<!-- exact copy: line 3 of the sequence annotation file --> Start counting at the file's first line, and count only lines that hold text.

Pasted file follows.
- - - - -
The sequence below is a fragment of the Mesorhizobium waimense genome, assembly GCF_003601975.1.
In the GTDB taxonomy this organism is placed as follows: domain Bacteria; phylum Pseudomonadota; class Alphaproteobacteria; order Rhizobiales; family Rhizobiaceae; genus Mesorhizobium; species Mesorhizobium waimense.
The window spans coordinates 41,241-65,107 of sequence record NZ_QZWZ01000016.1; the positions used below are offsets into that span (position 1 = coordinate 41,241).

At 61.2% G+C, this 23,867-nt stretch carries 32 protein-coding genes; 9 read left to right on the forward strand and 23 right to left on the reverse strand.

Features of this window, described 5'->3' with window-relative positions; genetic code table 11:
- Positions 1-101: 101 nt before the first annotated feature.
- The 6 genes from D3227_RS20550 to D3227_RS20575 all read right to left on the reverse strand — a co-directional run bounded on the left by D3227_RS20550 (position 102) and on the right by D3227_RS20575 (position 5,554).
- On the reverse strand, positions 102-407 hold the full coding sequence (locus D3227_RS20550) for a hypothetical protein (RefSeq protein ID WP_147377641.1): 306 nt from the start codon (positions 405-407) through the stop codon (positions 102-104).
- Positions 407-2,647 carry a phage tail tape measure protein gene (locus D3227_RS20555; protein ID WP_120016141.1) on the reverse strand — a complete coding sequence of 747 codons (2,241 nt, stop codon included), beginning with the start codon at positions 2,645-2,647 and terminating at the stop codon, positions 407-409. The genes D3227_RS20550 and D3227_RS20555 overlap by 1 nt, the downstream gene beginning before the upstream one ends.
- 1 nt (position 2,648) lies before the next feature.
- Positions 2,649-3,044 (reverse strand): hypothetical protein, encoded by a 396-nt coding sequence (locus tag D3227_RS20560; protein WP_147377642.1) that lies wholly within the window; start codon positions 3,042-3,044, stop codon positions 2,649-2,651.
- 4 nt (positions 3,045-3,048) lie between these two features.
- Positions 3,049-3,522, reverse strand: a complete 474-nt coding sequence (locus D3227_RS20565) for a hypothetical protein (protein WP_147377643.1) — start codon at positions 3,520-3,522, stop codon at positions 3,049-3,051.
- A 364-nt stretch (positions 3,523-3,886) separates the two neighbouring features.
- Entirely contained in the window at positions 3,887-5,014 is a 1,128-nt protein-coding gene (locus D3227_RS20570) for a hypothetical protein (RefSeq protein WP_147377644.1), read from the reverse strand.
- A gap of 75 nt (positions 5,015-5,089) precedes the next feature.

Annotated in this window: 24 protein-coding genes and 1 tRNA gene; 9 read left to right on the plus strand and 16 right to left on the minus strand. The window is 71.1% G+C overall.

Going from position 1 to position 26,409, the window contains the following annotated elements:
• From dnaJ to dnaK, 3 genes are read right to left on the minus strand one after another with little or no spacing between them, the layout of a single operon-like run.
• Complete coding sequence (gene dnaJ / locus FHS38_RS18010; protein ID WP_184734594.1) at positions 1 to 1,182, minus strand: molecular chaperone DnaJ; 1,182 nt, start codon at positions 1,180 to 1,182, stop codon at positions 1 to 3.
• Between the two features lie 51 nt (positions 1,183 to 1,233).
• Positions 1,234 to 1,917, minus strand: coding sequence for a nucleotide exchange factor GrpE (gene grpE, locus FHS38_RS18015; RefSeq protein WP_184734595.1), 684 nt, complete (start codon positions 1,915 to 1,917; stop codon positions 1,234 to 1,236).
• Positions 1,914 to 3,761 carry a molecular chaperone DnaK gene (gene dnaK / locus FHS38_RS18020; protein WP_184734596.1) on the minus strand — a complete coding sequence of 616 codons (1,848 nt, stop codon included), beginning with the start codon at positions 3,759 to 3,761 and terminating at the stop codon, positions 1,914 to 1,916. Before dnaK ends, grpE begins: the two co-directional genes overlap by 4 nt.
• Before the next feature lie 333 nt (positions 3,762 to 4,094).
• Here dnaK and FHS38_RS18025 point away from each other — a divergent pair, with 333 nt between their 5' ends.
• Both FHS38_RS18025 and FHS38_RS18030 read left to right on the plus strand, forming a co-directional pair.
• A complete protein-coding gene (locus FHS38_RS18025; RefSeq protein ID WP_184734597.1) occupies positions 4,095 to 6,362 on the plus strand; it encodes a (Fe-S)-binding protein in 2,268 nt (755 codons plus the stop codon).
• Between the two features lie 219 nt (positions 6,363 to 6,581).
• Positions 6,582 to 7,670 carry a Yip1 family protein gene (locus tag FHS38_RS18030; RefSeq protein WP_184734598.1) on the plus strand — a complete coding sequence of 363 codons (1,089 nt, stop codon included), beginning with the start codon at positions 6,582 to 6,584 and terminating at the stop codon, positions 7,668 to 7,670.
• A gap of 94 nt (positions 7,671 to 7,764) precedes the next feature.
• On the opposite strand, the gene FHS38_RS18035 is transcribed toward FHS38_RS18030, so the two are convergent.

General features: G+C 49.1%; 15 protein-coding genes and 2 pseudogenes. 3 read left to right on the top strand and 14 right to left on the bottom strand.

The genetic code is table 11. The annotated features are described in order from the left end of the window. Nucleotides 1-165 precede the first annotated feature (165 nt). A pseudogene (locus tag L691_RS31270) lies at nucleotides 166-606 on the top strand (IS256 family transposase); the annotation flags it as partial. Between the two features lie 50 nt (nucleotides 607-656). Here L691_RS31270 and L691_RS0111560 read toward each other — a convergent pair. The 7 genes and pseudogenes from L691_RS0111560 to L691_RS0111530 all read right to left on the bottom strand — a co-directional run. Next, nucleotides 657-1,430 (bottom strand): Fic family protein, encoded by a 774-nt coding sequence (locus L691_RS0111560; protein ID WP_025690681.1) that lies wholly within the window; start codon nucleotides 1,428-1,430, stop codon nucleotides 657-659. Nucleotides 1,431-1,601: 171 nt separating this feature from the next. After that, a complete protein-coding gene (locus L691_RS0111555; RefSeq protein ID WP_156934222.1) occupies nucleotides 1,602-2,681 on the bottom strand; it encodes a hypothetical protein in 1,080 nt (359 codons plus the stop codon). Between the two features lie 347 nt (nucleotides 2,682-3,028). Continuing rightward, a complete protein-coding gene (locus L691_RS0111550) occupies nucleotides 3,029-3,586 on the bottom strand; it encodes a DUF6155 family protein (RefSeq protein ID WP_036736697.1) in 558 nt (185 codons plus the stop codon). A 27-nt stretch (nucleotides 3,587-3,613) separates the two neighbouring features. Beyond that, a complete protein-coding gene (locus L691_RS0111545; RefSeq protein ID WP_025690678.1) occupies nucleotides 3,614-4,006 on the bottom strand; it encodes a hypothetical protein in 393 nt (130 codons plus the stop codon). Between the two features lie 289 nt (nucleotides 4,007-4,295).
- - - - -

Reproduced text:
The window spans coordinates 41,241-65,107 of sequence record NZ_QZWZ01000016.1; the positions used below are offsets into that span (position 1 = coordinate 41,241).